Continuing our occasional summer look back at classic sitcom episodes, it's time to discuss "The Red Dot" from "Seinfeld" season 3, coming up just as soon as my favorite book is "Venetian Blinds" by Art Vandelay...
"Seinfeld," the short version: For that, take a look at this story I wrote at the start of this month on the 25th anniversary of the airing of "The Seinfeld Chronicles" pilot.
As I noted at the end of the last summer sitcom rewind piece, I was limited in my "Seinfeld" options by whatever episodes Crackle happened to be streaming this month. (The way my luck's going with this project — more on that at the end — the calendar will turn over to August and "The Contest," "The Outing" and "The Opposite" will all suddenly be available.) "The Red Dot" isn't likely to make a lot of "Seinfeld" fans' top 10 lists, but that ultimately speaks more to the incredible run of great episodes the show produced — particularly during seasons 3 and 4 — than to any deficits of "The Red Dot" itself.
The episode is still embryonic "Seinfeld" in some ways, particularly in the lack of any real Kramer subplot — he turns up for the one scene, does a few fake Hennigan's commercials, and vanishes — and the unusual device of having Elaine's ex-boyfriend Dick interact with Jerry during the stand-up sequences(*). But even if not every one of the regulars gets a story in this one, the Jerry, Elaine and George subplots all converge nicely in the end — in a way that became the show's defining characteristic — with the attempt to use the damaged cashmere sweater to stop Dick's drunken rampage, and the episode features a major leap forward in the evolution of George Costanza as a character.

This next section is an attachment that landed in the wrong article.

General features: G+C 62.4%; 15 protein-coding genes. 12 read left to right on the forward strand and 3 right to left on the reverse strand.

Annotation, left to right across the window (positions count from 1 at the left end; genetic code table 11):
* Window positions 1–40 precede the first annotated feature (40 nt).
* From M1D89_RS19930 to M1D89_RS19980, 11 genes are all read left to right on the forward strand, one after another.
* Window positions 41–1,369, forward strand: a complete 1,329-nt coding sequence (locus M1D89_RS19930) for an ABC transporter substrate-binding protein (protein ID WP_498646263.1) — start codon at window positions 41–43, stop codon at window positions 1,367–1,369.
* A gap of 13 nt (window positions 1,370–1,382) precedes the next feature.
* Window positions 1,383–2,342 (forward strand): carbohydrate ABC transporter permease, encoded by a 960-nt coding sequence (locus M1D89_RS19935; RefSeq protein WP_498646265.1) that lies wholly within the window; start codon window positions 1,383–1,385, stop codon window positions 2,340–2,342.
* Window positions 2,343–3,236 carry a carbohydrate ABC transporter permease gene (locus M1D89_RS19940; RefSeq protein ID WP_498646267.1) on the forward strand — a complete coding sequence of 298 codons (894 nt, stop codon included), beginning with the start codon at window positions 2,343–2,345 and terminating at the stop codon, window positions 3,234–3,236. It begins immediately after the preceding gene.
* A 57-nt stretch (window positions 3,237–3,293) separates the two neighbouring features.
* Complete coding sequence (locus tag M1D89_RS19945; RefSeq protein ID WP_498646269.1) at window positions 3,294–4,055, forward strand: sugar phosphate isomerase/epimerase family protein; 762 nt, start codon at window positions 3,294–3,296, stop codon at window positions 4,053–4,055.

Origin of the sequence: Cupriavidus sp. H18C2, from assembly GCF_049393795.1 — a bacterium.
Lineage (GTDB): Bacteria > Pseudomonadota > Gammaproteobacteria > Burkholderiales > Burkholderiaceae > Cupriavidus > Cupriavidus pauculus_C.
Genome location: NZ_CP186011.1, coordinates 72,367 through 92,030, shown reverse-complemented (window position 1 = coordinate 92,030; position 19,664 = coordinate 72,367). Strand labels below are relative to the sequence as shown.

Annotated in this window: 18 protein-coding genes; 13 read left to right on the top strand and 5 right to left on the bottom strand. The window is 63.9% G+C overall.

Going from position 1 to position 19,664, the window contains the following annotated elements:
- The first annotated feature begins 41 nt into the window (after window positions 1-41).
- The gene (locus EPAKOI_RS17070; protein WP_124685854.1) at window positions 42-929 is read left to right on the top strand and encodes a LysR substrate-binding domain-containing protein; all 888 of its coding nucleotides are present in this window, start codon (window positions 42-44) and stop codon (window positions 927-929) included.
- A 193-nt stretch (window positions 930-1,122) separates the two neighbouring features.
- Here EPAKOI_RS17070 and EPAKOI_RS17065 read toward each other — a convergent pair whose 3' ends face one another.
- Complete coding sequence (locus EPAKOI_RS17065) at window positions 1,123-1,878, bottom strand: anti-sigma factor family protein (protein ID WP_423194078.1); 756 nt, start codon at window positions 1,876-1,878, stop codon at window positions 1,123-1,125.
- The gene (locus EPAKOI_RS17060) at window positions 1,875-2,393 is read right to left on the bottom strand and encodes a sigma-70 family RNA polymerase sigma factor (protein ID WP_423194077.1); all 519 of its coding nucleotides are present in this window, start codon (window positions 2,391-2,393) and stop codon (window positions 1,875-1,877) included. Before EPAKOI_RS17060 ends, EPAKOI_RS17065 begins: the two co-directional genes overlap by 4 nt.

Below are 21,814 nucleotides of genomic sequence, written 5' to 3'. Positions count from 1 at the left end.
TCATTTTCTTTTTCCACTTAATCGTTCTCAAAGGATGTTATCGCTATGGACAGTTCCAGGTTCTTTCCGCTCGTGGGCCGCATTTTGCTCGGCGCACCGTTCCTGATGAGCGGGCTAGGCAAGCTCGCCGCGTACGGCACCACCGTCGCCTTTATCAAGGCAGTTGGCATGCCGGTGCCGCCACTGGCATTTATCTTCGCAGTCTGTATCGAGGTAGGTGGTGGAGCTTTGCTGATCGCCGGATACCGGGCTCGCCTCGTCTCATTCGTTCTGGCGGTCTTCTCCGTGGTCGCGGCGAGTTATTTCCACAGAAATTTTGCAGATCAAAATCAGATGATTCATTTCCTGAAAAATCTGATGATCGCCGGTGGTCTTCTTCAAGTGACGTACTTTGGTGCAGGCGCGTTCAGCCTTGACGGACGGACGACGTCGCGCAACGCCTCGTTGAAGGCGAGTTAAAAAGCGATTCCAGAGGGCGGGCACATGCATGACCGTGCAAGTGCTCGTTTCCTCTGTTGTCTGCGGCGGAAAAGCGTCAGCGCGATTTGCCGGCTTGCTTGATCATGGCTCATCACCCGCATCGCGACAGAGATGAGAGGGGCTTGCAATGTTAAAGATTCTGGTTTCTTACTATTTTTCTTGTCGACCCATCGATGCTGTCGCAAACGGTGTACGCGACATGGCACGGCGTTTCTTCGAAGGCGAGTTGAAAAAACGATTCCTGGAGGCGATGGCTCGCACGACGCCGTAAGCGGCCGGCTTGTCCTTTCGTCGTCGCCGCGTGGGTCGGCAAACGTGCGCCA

(*) Jerry's act occasionally advanced the plot, but usually in scenes that were shot and edited differently from the isolated stand-up routines sprinkled throughout each episode. Until Dick begins heckling him, these look and sound like they should be separate from the rest of the story.
As many of you probably know, Larry David modeled George on himself, while Jason Alexander initially modeled his performance on early Woody Allen. By season 3, Alexander had figured out the verbal and physical tics that would become such an iconic part of the character(**), but his transformation into one of the great pathological liars of this or any age really begins with "The Red Dot." The scene where a panicky George starts shouting excuses to Elaine about why he bought her the damaged sweater — "I had a 103 temperature when I bought that sweater! I was so dizzy, I was seeing red dots everywhere!" — is a delight. Even better, though, is his calm, almost sociopathic response to Mr. Lippman's objection to George having had sex with the cleaning woman on his desk: "Was that wrong? Should I not have done that? I gotta plead ignorance on this: if anyone had said anything when I started here that that sort of thing was frowned upon..." It's perfection. (As George would tell Jerry a few seasons later, "It's not a lie... if you believe it.") The show's writers have talked about "The Red Dot" as an important foundational episode for George, and you can see why in that Mr. Lippman scene.
(**) This is where I remind you that Alexander never won an Emmy for the role.
The cleaning woman is something of a problematic character. On both "Seinfeld" and "Curb Your Enthusiasm," Larry David has demonstrated a great love of ethnic caricature, but is sometimes more successful than others (say, with Babu) at letting them transcend their basic schtick. Here, actress Bridget Sienna at least gets that great monologue about the rich man in Panama with the cashmere sweater, which starts out in familiar territory and then takes a very dark and crazy turn as she refuses to let go and he drags her through the streets and kicks her. Overall, though, the series' reputation for presenting a very white POV of '90s New York was not undeserved.
But the sweater itself is a great comic concept, and the decision to make the eponymous red dot invisible to the audience only takes it up another level. From our perspective, George isn't being unreasonable in thinking that Elaine, or the cleaning woman, or Dick would be perfectly happy with such a gift, even as it's clear from their reactions (as well as Jerry and Kramer's) that the sweater is actually horribly disfigured.